3/4/09

Rant:

In the musical "Avenue Q" there is a song that says, "everyone's a little bit racist."

I agree. And I don't think racism--to a point--is bad. We all make judgment decisions based on how other people look, whether it's the skin color or their clothing. It's natural for people to see, judge, and accept or deny that other based on this perception.

Obviously we cannot change the color of our skin (Michael Jackson aside), so it seems unreasonable and wrong to judge someone based on skin color. But it's a natural part of being human to perceive these things. Obviously a lot (if not all) of the judgments are socially based, but we are social creatures. As a society we strive for homogeneity and if you look different then we will judge as such. If we didn't have different races, we would segregate by some other means. There will always be lines drawn in the sand.

I'm not saying that stopping someone from getting a job, murdering someone, or even saying derogatory things is okay. It's not. THINKING racist-ly and ACTING racist-ly are two very different things. If you don't like someone, whether it's for good reason or not, you can most likely avoid that person (or that group of people) if you try really hard. You should not take YOUR issues out on them.

My purpose for this (possibly offensive) rant is that just because you are racist doesn't mean you need to overcompensate. Treat everyone equally and it's fine. I feel like society is so terrified of being racist that they overcompensate, putting some groups above others.

What started this? I was editing a press release for work about prejudice and minorities. First off, the whole slant of the article was very negative to whites, making it sound like ONLY whites are prejudice (well, I guess we're the only ones that can be prejudice since we're dominant..or something like that). I'm not sure if they were trying to be offensive or they just came across that way.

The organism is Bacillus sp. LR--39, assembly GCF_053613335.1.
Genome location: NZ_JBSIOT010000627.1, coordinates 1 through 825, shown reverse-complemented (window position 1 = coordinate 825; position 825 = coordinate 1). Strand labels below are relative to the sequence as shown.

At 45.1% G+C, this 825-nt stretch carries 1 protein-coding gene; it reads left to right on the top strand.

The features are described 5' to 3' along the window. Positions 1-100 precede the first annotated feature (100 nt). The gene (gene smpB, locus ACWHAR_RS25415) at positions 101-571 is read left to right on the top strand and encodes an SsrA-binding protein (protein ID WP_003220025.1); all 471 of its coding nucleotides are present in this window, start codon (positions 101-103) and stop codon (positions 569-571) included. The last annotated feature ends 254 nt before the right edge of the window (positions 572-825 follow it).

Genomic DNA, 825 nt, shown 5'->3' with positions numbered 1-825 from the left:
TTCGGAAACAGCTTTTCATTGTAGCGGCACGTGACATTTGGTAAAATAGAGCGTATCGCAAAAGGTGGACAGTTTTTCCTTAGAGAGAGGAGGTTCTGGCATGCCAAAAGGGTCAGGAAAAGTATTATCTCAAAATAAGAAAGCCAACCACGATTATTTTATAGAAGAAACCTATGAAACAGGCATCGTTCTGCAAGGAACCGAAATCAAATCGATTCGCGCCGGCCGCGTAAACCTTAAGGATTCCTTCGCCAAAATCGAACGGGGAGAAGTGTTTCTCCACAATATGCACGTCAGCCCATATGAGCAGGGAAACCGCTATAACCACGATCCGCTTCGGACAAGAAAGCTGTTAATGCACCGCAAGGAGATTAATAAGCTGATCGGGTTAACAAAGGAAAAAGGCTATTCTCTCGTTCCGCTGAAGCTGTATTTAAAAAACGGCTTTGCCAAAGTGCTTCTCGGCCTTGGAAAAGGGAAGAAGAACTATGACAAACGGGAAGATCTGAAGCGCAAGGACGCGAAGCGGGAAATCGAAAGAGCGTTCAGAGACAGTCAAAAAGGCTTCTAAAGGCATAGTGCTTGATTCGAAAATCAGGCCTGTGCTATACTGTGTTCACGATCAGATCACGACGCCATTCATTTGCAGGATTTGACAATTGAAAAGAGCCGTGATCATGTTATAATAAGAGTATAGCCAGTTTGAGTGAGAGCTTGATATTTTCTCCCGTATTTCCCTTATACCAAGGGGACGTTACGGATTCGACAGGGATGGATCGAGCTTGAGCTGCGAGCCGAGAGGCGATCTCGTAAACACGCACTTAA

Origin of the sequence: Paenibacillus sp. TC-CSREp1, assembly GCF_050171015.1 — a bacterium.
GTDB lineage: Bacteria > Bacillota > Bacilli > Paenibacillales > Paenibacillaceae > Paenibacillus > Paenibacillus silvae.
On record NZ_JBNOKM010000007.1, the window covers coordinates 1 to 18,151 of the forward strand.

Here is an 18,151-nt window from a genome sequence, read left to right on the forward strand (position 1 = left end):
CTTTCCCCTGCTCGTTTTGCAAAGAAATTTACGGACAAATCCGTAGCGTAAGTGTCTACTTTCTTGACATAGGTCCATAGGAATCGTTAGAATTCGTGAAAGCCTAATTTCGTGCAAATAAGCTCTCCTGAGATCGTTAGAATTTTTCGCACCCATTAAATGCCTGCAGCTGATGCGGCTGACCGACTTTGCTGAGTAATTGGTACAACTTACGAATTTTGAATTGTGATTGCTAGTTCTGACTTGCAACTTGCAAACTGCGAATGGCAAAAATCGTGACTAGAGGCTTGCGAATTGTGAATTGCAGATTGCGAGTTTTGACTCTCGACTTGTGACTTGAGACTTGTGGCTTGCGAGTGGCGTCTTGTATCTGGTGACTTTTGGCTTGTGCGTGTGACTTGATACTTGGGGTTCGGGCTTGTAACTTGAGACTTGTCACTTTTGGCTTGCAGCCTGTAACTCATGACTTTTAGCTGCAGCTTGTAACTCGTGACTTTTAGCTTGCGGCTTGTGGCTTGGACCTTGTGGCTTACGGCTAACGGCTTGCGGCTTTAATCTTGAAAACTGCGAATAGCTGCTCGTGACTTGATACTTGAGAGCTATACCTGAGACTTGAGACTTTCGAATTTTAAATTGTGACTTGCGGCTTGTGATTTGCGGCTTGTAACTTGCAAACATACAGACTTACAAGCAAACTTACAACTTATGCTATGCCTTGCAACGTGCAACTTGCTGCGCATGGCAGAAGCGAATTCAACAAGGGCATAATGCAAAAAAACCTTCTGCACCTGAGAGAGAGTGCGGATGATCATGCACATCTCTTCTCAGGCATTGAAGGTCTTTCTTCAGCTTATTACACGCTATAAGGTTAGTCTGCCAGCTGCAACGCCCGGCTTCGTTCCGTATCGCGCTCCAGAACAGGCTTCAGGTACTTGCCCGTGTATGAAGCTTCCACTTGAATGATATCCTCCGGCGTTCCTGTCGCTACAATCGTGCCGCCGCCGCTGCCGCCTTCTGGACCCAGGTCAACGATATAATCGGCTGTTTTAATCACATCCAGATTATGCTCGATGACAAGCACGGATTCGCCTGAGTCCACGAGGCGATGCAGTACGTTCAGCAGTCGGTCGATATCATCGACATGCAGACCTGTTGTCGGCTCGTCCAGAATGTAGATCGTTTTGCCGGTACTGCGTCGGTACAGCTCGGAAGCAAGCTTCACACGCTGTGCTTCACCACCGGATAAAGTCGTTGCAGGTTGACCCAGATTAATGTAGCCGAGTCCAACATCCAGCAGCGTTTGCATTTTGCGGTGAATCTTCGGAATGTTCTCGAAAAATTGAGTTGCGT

Second, and I deal with this a fair amount in press releases and articles, the terminology is inconsistent. I think one of my biggest pet peeves is use of the phrase "African American," which is grammatically and ethnically wrong, in most instances. Just because someone is black and living in America, does not mean they are African American. Many other locales have people with dark (or "black") skin. Jamaica comes to mind. And Haiti. I suck at geography, but I think you get my drift. Perhaps they all originally came from Africa, but you could argue, everyone else did too.

But many people use "African American" and "Caucasian" (which is even worse than African American) in order not to be offensive, while being equally offensive! (Caucasians are those people from the Caucus islands, in case you were wondering.)

This particular press release did not use "African Americans" and instead went with "Blacks" which is the best alternative. But then they did something which caused this rant: They used "Blacks" and "whites." I can understand capitalizing "blacks" because it's a racial group and it could make sense to capitalize it. But to capitalize "black" and not "white" is kind of odd. If you're doing one, why not the other? What makes the use of the word "black" to indicate a racial group different from the use of the word "white" to indicate a racial group?

And that's what irritates me. Trying to be unoffensive to one group and then being offensive to another. Just admit that you JUDGE people and move on with your life. After all, we're all individual snowflakes.

And that means we're all still snow.

No comments:

Post a Comment